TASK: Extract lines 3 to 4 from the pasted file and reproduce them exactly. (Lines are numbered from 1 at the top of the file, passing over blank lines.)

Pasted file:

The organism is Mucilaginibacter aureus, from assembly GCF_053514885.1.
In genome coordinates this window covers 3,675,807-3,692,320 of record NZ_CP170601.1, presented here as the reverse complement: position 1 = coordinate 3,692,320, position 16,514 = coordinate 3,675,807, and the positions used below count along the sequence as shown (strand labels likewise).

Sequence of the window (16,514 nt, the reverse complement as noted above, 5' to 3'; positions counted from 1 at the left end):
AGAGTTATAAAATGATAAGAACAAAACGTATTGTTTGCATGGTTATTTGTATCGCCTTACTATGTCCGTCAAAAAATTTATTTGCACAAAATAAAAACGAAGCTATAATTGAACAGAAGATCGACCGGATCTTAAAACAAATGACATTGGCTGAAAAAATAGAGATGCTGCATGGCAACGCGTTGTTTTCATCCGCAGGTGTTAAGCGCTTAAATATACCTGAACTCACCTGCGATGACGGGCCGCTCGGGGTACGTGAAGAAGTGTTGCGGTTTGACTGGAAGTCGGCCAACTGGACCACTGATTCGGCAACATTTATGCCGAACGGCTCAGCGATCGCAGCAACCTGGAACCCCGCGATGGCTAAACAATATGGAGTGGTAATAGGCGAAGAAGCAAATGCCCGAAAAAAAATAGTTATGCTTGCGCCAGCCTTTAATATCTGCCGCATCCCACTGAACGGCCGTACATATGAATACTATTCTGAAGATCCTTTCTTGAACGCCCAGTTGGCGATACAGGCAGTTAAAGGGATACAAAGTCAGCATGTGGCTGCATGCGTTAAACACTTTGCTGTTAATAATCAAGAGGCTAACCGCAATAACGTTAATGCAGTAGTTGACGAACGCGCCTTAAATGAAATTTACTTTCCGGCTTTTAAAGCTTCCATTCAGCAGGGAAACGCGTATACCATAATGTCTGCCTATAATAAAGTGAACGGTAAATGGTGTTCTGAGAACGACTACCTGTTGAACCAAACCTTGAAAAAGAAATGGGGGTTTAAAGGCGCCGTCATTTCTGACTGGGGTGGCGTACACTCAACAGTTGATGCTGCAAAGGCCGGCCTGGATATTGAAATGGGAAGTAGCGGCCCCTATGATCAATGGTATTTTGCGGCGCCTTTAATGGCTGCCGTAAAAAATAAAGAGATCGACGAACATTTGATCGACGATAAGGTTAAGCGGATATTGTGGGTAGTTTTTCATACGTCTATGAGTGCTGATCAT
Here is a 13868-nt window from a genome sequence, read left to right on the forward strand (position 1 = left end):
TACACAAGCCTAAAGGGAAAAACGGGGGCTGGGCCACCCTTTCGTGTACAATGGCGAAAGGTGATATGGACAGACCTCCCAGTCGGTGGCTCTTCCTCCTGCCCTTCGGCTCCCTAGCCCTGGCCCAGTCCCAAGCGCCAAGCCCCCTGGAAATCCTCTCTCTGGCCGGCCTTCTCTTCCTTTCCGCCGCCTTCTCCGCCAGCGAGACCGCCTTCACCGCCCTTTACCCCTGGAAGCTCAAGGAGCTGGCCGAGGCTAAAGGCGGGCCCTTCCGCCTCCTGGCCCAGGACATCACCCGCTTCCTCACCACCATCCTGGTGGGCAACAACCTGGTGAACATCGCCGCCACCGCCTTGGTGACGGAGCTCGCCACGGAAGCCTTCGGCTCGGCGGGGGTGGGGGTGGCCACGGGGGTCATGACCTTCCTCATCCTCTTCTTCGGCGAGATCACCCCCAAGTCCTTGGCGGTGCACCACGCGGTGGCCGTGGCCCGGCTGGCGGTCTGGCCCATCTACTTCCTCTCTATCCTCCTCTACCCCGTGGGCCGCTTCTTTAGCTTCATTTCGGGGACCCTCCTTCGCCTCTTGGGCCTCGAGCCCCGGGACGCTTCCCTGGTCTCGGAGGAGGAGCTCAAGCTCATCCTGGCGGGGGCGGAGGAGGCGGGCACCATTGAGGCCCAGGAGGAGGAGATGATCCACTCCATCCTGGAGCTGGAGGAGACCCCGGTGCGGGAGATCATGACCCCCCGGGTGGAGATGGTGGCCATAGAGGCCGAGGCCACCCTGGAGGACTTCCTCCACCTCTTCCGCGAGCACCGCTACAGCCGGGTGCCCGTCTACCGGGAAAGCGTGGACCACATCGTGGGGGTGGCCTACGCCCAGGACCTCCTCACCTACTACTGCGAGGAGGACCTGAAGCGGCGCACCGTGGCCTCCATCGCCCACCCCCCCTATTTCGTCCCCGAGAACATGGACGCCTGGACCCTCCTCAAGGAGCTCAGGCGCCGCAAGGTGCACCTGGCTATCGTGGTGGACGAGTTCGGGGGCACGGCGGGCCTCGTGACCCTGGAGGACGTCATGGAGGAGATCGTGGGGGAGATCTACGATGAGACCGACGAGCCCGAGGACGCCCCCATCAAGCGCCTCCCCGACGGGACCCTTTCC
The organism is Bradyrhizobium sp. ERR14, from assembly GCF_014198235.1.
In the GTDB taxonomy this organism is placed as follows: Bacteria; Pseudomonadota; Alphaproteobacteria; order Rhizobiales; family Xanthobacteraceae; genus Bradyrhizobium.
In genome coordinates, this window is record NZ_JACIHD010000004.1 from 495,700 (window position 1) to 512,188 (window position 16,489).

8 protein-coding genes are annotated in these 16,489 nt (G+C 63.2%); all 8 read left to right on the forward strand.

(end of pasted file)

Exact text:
Sequence of the window (16,514 nt, the reverse complement as noted above, 5' to 3'; positions counted from 1 at the left end):
AGAGTTATAAAATGATAAGAACAAAACGTATTGTTTGCATGGTTATTTGTATCGCCTTACTATGTCCGTCAAAAAATTTATTTGCACAAAATAAAAACGAAGCTATAATTGAACAGAAGATCGACCGGATCTTAAAACAAATGACATTGGCTGAAAAAATAGAGATGCTGCATGGCAACGCGTTGTTTTCATCCGCAGGTGTTAAGCGCTTAAATATACCTGAACTCACCTGCGATGACGGGCCGCTCGGGGTACGTGAAGAAGTGTTGCGGTTTGACTGGAAGTCGGCCAACTGGACCACTGATTCGGCAACATTTATGCCGAACGGCTCAGCGATCGCAGCAACCTGGAACCCCGCGATGGCTAAACAATATGGAGTGGTAATAGGCGAAGAAGCAAATGCCCGAAAAAAAATAGTTATGCTTGCGCCAGCCTTTAATATCTGCCGCATCCCACTGAACGGCCGTACATATGAATACTATTCTGAAGATCCTTTCTTGAACGCCCAGTTGGCGATACAGGCAGTTAAAGGGATACAAAGTCAGCATGTGGCTGCATGCGTTAAACACTTTGCTGTTAATAATCAAGAGGCTAACCGCAATAACGTTAATGCAGTAGTTGACGAACGCGCCTTAAATGAAATTTACTTTCCGGCTTTTAAAGCTTCCATTCAGCAGGGAAACGCGTATACCATAATGTCTGCCTATAATAAAGTGAACGGTAAATGGTGTTCTGAGAACGACTACCTGTTGAACCAAACCTTGAAAAAGAAATGGGGGTTTAAAGGCGCCGTCATTTCTGACTGGGGTGGCGTACACTCAACAGTTGATGCTGCAAAGGCCGGCCTGGATATTGAAATGGGAAGTAGCGGCCCCTATGATCAATGGTATTTTGCGGCGCCTTTAATGGCTGCCGTAAAAAATAAAGAGATCGACGAACATTTGATCGACGATAAGGTTAAGCGGATATTGTGGGTAGTTTTTCATACGTCTATGAGTGCTGATCAT